Inflation falls to four-year low as energy hikes yet to kick in
Pressure on Northern Ireland households has lessened after a fall in the UK rate of inflation, official figures confirmed.
Inflation fell to a four-year low of 2.1% in November as the rise in the price of food eased.
The Consumer Prices Index rate (CPI) has not been lower since November 2009, when it stood at 1.9%.
Yesterday's figure from the Office for National Statistics (ONS) will ease pressure on the Bank of England as it brings inflation closer to its 2% target.
One reason behind the decline is that large rises in household energy bills have yet to take effect.
Danske Bank chief economist Angela McGowan said: "This week's fall in UK inflation indicates that financial pressures on households continue to fall.
"The persistent gap over the past few years between rising prices and static earnings has finally started to narrow.
"The fact that the fall in inflation was driven by food and household utility bills is good news for Northern Ireland where households typically spend 12% and 11% respectively of their disposable incomes on these two items."
The sting in the tail is that rises in household energy bills are likely to make a large upward contribution in December's figures.
The price of food was flat in November compared with the month before, while the annual rate of inflation in the sector fell to 3% from 4.3% in October.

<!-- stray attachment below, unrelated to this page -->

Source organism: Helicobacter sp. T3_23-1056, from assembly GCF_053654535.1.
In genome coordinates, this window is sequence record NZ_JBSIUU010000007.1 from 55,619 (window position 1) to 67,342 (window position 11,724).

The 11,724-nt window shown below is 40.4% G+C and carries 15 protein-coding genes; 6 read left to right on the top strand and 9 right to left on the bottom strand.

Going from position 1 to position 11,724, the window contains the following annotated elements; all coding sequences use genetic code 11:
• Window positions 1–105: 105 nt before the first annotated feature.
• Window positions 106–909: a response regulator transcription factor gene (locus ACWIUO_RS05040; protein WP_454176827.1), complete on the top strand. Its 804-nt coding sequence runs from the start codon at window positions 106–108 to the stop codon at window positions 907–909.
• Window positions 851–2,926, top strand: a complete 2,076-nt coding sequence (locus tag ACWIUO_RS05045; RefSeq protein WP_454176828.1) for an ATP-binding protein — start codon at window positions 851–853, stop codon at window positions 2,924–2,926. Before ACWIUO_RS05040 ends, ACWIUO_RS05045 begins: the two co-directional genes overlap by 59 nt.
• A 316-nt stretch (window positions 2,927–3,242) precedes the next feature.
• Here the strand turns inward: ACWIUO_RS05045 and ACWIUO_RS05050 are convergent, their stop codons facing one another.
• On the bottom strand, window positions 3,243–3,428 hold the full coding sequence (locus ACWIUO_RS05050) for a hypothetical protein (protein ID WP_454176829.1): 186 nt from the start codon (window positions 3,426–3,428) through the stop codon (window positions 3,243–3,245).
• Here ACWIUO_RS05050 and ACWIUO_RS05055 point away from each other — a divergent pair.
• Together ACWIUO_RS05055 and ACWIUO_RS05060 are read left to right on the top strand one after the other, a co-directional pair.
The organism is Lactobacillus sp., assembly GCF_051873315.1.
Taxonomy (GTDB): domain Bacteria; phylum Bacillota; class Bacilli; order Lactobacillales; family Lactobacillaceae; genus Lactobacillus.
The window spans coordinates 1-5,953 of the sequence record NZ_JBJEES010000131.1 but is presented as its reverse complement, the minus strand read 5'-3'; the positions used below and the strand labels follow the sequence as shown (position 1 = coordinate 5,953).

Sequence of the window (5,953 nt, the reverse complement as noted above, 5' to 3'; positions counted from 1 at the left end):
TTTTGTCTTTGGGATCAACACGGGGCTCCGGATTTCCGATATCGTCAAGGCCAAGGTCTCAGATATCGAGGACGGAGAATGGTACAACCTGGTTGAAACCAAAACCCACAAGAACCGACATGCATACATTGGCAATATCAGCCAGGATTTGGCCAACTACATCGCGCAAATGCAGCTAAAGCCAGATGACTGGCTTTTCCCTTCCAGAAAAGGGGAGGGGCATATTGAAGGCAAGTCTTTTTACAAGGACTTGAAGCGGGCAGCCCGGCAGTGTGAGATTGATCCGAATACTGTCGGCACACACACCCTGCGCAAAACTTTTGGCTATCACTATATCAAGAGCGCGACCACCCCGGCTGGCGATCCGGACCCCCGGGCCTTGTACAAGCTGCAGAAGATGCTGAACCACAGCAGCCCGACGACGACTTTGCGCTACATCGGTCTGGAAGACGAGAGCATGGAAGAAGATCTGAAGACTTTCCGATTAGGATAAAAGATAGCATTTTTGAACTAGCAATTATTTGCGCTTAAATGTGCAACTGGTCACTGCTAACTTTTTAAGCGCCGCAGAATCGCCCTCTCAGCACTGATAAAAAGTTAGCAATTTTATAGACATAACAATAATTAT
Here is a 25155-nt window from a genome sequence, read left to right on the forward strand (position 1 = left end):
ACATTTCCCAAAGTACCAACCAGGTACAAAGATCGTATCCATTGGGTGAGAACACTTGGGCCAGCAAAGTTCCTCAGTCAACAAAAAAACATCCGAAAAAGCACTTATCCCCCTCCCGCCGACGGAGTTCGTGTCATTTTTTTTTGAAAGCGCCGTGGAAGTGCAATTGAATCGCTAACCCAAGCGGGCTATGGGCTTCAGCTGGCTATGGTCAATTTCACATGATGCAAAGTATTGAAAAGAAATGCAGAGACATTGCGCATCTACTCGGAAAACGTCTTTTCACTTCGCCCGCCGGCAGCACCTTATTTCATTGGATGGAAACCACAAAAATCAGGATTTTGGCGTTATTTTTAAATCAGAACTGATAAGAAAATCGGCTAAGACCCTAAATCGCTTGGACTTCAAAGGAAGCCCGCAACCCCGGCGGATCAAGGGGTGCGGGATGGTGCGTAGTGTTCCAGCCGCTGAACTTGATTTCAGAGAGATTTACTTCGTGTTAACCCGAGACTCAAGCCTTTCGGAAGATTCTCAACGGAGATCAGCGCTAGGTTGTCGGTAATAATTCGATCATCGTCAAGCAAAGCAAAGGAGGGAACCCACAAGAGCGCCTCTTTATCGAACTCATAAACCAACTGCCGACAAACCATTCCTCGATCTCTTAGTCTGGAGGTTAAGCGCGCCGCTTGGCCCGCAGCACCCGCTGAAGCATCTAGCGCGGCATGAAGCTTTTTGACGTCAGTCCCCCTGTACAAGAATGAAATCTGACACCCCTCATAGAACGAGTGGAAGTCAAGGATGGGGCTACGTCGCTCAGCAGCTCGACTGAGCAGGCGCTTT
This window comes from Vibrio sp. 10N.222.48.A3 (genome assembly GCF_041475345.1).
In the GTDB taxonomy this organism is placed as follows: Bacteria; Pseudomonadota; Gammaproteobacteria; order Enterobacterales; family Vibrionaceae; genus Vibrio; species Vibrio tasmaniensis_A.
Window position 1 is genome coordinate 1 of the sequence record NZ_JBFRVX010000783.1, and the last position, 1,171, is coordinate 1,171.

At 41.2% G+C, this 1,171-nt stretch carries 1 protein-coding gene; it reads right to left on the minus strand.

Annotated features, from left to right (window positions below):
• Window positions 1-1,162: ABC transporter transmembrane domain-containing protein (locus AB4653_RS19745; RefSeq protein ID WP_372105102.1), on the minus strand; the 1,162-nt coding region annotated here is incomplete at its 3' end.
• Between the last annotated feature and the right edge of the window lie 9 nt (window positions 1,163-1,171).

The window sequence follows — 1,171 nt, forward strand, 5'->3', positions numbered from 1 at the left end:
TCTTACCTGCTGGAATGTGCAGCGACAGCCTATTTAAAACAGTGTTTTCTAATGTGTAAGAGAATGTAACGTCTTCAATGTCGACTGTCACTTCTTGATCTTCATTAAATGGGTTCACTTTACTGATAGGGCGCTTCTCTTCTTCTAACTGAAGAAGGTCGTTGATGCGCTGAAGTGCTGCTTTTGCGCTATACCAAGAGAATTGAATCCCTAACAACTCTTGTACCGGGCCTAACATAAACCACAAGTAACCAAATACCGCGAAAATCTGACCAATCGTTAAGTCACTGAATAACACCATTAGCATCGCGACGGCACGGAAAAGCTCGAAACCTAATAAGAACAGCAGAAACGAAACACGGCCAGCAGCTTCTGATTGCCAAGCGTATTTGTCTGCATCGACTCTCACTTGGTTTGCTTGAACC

The lower rate comes partly because of comparisons with last year when poor weather affected crops and pushed up prices more steeply.
The slowdown in food inflation should provide a crumb of comfort to squeezed households as they stock up ahead of Christmas.
Cost of living increases continue to outstrip regular pay rises, with the last published figures showing wage growth at 0.8%.
Meanwhile, the cost of filling a Christmas stocking has increased, with games, toys and hobbies up 2.8% on October, taking the annual increase in prices in the sector up to 1.8%.
Restaurants and hotels increasing their rates by a smaller amount made a downward contribution to inflation.
Petrol prices also fell in November, but less steeply than last year, meaning they made an upward contribution to the overall rate.
A separate measure of inflation, the retail prices index (RPI), remained the same at 2.6%.
A new measure of inflation, CPIH, which includes housing costs, fell from 2% to 1.9%. Another new measure, RPIJ, rose from 1.9% to 2%.